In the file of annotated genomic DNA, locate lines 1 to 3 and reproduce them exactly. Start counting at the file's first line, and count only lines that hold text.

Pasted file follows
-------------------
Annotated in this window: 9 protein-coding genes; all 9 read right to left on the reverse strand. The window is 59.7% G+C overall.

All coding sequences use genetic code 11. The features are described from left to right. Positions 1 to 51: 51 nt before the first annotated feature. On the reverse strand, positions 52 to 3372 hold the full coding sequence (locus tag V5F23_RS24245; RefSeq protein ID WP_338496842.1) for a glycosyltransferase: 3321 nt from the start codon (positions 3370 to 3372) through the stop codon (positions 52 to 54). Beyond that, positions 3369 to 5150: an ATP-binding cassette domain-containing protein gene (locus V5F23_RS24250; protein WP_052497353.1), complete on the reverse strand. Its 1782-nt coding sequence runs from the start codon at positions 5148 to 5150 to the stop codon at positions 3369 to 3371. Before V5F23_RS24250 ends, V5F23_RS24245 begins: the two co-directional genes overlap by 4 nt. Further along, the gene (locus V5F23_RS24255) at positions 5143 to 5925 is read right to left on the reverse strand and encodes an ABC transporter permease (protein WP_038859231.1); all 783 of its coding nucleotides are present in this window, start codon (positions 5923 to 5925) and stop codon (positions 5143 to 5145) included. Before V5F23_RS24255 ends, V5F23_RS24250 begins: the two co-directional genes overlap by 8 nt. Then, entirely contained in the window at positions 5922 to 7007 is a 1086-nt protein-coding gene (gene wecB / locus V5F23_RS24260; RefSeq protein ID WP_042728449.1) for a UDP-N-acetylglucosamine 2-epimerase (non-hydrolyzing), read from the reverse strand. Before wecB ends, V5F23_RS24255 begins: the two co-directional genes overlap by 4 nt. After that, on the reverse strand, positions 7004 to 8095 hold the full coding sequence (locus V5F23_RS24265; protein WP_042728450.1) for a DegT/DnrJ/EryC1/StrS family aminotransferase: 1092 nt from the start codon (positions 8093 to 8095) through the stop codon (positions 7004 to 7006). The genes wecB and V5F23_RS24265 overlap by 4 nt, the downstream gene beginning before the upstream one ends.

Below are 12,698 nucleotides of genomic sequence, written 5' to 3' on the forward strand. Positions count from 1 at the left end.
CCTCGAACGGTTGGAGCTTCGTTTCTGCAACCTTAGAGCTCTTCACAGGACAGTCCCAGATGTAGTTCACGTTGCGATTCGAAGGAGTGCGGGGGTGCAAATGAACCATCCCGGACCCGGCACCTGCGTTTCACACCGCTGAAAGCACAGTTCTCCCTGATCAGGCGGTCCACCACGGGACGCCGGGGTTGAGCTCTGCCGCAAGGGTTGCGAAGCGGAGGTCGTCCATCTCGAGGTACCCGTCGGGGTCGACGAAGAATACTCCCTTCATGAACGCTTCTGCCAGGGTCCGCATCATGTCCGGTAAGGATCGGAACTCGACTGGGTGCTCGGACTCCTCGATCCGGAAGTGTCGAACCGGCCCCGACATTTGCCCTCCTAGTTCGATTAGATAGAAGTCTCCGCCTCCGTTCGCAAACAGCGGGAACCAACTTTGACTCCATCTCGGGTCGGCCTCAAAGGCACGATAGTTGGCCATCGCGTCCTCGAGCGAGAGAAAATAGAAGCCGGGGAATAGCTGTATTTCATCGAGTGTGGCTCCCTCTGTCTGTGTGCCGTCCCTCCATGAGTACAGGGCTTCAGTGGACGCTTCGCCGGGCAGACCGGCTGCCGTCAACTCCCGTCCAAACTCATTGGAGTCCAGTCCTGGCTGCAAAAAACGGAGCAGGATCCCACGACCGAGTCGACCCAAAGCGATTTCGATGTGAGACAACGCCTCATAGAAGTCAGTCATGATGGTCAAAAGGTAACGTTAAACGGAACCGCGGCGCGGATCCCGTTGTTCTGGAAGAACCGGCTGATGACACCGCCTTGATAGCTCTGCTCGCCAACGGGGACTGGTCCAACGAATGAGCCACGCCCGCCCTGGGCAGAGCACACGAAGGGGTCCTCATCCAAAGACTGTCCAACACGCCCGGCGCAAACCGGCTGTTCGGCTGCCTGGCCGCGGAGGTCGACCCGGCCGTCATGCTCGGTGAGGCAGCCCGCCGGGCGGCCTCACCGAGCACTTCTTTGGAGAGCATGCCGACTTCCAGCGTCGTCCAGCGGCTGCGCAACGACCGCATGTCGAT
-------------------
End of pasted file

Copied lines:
Annotated in this window: 9 protein-coding genes; all 9 read right to left on the reverse strand. The window is 59.7% G+C overall.

All coding sequences use genetic code 11. The features are described from left to right. Positions 1 to 51: 51 nt before the first annotated feature. On the reverse strand, positions 52 to 3372 hold the full coding sequence (locus tag V5F23_RS24245; RefSeq protein ID WP_338496842.1) for a glycosyltransferase: 3321 nt from the start codon (positions 3370 to 3372) through the stop codon (positions 52 to 54). Beyond that, positions 3369 to 5150: an ATP-binding cassette domain-containing protein gene (locus V5F23_RS24250; protein WP_052497353.1), complete on the reverse strand. Its 1782-nt coding sequence runs from the start codon at positions 5148 to 5150 to the stop codon at positions 3369 to 3371. Before V5F23_RS24250 ends, V5F23_RS24245 begins: the two co-directional genes overlap by 4 nt. Further along, the gene (locus V5F23_RS24255) at positions 5143 to 5925 is read right to left on the reverse strand and encodes an ABC transporter permease (protein WP_038859231.1); all 783 of its coding nucleotides are present in this window, start codon (positions 5923 to 5925) and stop codon (positions 5143 to 5145) included. Before V5F23_RS24255 ends, V5F23_RS24250 begins: the two co-directional genes overlap by 8 nt. Then, entirely contained in the window at positions 5922 to 7007 is a 1086-nt protein-coding gene (gene wecB / locus V5F23_RS24260; RefSeq protein ID WP_042728449.1) for a UDP-N-acetylglucosamine 2-epimerase (non-hydrolyzing), read from the reverse strand. Before wecB ends, V5F23_RS24255 begins: the two co-directional genes overlap by 4 nt. After that, on the reverse strand, positions 7004 to 8095 hold the full coding sequence (locus V5F23_RS24265; protein WP_042728450.1) for a DegT/DnrJ/EryC1/StrS family aminotransferase: 1092 nt from the start codon (positions 8093 to 8095) through the stop codon (positions 7004 to 7006). The genes wecB and V5F23_RS24265 overlap by 4 nt, the downstream gene beginning before the upstream one ends.

Below are 12,698 nucleotides of genomic sequence, written 5' to 3' on the forward strand. Positions count from 1 at the left end.